It is easy enough to give up and splinter into factions. Authentic Right versus Conservatism, Inc. Zoomer versus Boomer. Whites versus nonwhites. But that’s the strategic mistake our new aristocracy is counting on us making that will guarantee America’s descent into feudalism and their ongoing mastery over us.
To give up means that the Right will have succumbed to the same negativity that defines the Left. To give up on entire sectors of the American population is also to deny personal friendships that cross the boundaries of ideology, age, and ethnicity. It denies the part of us that feels empathy, and validates the part of us that does not. It violates our confidence and faith in the universal truths we cherish.
There are three choices facing Americans who recognize and resist the drift towards feudalism. Surrender. War. Persuasion. The time for persuasion is not over. In our quest to form alliances, the probability of success is greater when logic is expressed with love, when fear is countered with calm, resentment with friendship. The truths we fight for are timeless and inviolable. The manner in which we deliver them is completely up to us, and will make all the difference in the world.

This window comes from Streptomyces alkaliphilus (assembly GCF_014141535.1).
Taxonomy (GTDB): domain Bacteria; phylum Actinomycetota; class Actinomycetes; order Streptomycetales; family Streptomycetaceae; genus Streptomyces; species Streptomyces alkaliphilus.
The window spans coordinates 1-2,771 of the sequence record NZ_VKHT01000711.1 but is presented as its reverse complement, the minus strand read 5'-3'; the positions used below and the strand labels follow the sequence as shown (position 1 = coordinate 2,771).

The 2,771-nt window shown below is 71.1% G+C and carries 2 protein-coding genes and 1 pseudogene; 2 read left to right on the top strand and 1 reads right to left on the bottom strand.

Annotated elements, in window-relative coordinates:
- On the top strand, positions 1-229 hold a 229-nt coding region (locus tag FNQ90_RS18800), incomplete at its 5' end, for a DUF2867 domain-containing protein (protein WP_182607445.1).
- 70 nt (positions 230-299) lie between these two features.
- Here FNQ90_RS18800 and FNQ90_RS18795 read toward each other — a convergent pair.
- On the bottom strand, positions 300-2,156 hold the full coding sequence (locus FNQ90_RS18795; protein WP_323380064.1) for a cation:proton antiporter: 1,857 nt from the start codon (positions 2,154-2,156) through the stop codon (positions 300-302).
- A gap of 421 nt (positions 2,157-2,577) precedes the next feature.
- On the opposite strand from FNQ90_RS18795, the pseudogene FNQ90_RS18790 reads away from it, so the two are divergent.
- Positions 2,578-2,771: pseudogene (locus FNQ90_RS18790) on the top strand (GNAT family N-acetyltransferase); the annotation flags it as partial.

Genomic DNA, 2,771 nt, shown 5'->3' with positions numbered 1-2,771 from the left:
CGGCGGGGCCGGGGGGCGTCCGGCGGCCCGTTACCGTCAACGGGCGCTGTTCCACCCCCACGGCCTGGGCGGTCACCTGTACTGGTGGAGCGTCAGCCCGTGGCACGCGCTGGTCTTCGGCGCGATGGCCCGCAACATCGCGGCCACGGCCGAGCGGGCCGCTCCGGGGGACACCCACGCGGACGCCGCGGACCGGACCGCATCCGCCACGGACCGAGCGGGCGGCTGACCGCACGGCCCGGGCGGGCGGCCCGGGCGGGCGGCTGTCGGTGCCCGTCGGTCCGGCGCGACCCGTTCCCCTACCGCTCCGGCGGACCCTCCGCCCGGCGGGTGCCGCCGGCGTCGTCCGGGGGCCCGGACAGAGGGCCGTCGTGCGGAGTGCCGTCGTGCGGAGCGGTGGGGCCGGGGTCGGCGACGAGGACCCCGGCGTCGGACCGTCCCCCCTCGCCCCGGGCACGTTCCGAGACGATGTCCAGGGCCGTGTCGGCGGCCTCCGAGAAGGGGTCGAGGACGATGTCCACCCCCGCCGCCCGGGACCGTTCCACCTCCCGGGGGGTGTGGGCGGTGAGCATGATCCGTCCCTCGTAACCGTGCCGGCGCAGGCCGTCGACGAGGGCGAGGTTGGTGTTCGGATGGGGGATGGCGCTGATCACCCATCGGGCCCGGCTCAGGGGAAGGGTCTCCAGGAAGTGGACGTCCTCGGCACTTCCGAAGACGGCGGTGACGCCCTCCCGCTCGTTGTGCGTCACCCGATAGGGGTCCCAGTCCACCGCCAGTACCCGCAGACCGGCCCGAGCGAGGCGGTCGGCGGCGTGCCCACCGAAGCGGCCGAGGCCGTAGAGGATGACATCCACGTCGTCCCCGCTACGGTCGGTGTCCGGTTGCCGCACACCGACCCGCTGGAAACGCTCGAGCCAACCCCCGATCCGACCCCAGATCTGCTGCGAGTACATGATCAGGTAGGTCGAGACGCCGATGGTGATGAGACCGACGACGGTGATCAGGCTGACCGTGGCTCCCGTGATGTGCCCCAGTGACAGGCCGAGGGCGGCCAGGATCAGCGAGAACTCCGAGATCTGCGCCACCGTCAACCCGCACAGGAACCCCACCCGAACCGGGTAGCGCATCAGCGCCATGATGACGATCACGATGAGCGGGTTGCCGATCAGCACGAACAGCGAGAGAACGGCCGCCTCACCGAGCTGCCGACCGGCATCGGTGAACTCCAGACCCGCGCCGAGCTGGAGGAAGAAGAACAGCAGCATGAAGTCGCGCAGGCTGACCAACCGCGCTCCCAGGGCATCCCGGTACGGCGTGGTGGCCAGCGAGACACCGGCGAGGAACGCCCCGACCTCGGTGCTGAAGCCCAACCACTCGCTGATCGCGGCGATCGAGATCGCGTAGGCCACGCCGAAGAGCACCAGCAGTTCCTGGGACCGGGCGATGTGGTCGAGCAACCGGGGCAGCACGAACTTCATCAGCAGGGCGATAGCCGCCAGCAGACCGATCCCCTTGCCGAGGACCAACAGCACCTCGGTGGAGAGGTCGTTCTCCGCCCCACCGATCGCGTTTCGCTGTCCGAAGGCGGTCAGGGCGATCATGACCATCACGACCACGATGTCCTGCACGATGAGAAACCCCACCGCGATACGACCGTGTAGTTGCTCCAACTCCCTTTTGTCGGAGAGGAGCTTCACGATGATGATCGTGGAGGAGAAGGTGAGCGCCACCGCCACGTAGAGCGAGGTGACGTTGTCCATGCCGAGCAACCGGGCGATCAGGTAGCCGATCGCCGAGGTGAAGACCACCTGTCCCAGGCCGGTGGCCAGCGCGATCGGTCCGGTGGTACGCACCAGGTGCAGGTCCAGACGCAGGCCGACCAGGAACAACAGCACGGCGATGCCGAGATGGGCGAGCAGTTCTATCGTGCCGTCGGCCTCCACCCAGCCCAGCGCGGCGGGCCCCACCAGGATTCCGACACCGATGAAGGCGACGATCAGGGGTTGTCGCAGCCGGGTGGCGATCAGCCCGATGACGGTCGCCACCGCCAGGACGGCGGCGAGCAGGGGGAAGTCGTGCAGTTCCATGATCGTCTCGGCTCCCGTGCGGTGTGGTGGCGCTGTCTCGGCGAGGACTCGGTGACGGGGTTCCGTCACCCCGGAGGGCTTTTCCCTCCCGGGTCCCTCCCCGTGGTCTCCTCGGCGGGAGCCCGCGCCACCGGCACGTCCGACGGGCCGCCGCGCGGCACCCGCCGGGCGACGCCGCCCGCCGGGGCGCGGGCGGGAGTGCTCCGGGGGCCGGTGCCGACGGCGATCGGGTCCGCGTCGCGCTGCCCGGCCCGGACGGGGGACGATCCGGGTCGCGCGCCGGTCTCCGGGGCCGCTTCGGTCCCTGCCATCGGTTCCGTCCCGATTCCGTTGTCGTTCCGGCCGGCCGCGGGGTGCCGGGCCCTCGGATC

In the long arc of human history, the good guys always win. A great realignment is possible.
This article originally appeared on the website American Greatness.
Edward Ring is a contributing editor and senior fellow with the California Policy Center, which he co-founded in 2013 and served as its first president. He is also a senior fellow with the Center for American Greatness, and a regular contributor to the California Globe. His work has appeared in the Los Angeles Times, the Wall Street Journal, the Economist, Forbes, and other media outlets.